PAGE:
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May 20, 2006

Recapping a lethal week for lethal injection scrummages

Not surprisingly, because a number of executions were scheduled for last week, it became quite a week for litigation over lethal injection protocols.  The most stunning developments was the flip-flopping on a stay by the Texas Court of Criminal Appeals (details here and here), which had the effect of saving (for now) the life of a death row inmate who was to be executed on Tuesday, even though a lethal injection execution went forward the following night.  Helpfully, DPIC has updated this webpage covering the lethal injection litigation.

A few sentences from the dissent by the Sixth Circuit's Judge Martin in a case from Tennessee (details here) capture the current litigation realities perfectly:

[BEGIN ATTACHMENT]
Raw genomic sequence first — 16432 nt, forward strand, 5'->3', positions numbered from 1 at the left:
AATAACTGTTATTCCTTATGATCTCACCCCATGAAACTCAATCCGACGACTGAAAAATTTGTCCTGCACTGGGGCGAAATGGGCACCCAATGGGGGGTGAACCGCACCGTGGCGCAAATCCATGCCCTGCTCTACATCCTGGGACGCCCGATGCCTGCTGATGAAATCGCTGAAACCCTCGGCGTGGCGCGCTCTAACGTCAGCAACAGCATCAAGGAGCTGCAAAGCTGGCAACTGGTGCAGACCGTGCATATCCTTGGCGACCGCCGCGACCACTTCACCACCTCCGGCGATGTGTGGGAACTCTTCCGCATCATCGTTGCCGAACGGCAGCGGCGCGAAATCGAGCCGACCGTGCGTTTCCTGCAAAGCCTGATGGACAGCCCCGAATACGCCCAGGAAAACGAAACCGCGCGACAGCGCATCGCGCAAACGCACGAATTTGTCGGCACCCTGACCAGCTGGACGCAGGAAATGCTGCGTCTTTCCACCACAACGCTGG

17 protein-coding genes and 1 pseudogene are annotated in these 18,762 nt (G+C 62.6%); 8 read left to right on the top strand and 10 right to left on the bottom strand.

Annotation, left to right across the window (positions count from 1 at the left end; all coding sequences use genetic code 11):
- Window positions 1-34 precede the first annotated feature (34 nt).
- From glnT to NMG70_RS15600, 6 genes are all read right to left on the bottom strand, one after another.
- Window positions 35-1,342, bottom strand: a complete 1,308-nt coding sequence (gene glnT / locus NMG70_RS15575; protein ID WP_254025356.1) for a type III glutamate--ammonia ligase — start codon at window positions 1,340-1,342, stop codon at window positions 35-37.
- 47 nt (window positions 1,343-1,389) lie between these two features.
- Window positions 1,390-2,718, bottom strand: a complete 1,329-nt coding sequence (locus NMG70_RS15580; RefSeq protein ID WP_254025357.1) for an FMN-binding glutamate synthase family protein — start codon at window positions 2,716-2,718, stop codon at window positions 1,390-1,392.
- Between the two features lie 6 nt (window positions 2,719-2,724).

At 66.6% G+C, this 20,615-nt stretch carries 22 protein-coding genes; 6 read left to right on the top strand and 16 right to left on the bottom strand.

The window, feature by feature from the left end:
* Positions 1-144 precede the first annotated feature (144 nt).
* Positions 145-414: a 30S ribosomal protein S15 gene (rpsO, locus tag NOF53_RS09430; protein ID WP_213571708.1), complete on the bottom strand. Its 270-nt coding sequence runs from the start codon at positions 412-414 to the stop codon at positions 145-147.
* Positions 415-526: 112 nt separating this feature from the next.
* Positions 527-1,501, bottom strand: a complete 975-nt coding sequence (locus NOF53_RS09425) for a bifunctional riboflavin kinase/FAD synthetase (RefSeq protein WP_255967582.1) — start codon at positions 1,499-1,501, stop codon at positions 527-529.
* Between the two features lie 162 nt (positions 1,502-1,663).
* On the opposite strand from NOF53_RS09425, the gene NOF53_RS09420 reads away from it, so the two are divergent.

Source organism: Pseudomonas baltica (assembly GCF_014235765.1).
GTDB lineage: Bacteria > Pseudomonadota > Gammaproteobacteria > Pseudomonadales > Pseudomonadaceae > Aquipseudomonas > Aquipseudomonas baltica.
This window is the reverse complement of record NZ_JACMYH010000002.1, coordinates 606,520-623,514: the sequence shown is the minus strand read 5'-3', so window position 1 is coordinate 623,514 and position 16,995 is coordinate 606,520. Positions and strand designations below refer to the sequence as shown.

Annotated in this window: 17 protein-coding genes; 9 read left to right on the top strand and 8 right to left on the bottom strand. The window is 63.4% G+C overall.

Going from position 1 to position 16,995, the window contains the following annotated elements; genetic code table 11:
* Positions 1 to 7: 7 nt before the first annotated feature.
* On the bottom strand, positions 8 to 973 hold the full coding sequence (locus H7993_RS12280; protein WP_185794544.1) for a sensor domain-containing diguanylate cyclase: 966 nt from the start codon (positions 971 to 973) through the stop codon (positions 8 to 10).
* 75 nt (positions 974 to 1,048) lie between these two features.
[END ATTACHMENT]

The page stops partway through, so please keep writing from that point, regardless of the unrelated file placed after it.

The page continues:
[T]he dysfunctional patchwork of stays and executions going on in this country further undermines the various states' effectiveness and ability to properly carry out death sentences.  We are currently operating under a system wherein condemned inmates are bringing nearly identical challenges to the lethal injection procedure.  In some instances stays are granted, while in others they are not and the defendants are executed, with no principled distinction to justify such a result.  This adds another arbitrary factor into the equation of death and thus far, there has been no logic behind the Supreme Court's decision as to who lives and who dies.

The big question going forward, of course, is when and how the Supreme Court will address these issues in Hill, and whether the disposition in Hill will add clarity or just further confusion to the lethal injection scrummages.

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May 20, 2006 at 02:18 PM | Permalink

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